Norwegian managers have least spending power

Nov 26 2007 by Nic Paton Print This Article

You've battled your way up the career pole to secure an eye-watering salary and now you're going to spend it until all those minions below you are green with envy. Er, not if you live in Norway, Denmark, Luxembourg or Canada.

Research by consultancy Watson Wyatt has found that the buying power of senior managers in these four countries, compared with that of lowly administrators, is the narrowest of anywhere in the world.

Managers in Norway, for instance, have only 2.6 times more spending power than their junior administrative staff when comparing salaries, benefits, pensions and levels of taxation.

The gap between managers and workers in Mexico, at 21.3 times, was positively canyon-esque by comparison, calculated Watson Wyatt.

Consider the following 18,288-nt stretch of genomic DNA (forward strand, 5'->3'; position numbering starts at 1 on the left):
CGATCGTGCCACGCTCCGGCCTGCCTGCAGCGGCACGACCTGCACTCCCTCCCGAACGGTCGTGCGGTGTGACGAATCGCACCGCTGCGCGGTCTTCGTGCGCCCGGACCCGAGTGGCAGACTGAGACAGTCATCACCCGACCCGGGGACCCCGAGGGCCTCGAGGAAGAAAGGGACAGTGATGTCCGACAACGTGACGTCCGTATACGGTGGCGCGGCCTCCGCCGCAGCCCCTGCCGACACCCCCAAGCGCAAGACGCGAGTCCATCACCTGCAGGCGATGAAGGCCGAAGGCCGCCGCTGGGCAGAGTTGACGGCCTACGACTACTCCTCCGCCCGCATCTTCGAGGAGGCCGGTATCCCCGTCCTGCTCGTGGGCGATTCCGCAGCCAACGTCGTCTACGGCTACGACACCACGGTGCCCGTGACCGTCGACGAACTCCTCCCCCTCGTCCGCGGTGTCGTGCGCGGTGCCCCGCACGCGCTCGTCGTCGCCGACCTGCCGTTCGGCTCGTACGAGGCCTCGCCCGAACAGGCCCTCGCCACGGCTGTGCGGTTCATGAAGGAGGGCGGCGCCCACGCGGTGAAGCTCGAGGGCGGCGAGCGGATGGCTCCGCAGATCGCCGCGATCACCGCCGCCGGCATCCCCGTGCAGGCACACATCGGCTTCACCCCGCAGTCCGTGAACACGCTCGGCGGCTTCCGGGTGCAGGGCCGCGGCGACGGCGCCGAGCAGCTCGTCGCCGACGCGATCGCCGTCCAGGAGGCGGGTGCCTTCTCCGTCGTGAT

Adjusted for cost of living differences, on average Mexican senior managers had $348,218 of buying power, compared with $16,372 for Mexican administrators.

Out of the 50 countries polled, British managers came in 28th, with a gap of 5.4 times.

This was based on the average buying power of an administrator being equivalent to $32,408 (15,677) and that of a senior manager being at $174,553 (84,439), said Watson Wyatt.

The differential between senior managers and workers in the U.S was slightly narrower, at 4.4 times, putting it at number 36 on the list.

"Different pay and taxation structures are the main drivers of these differences," said Anne G Severeyns, a senior consultant at Watson Wyatt.

"For example, the Nordic countries have high and progressive tax structures, while companies in most Latin American countries reward senior staff highly but are less generous towards more junior staff," she added.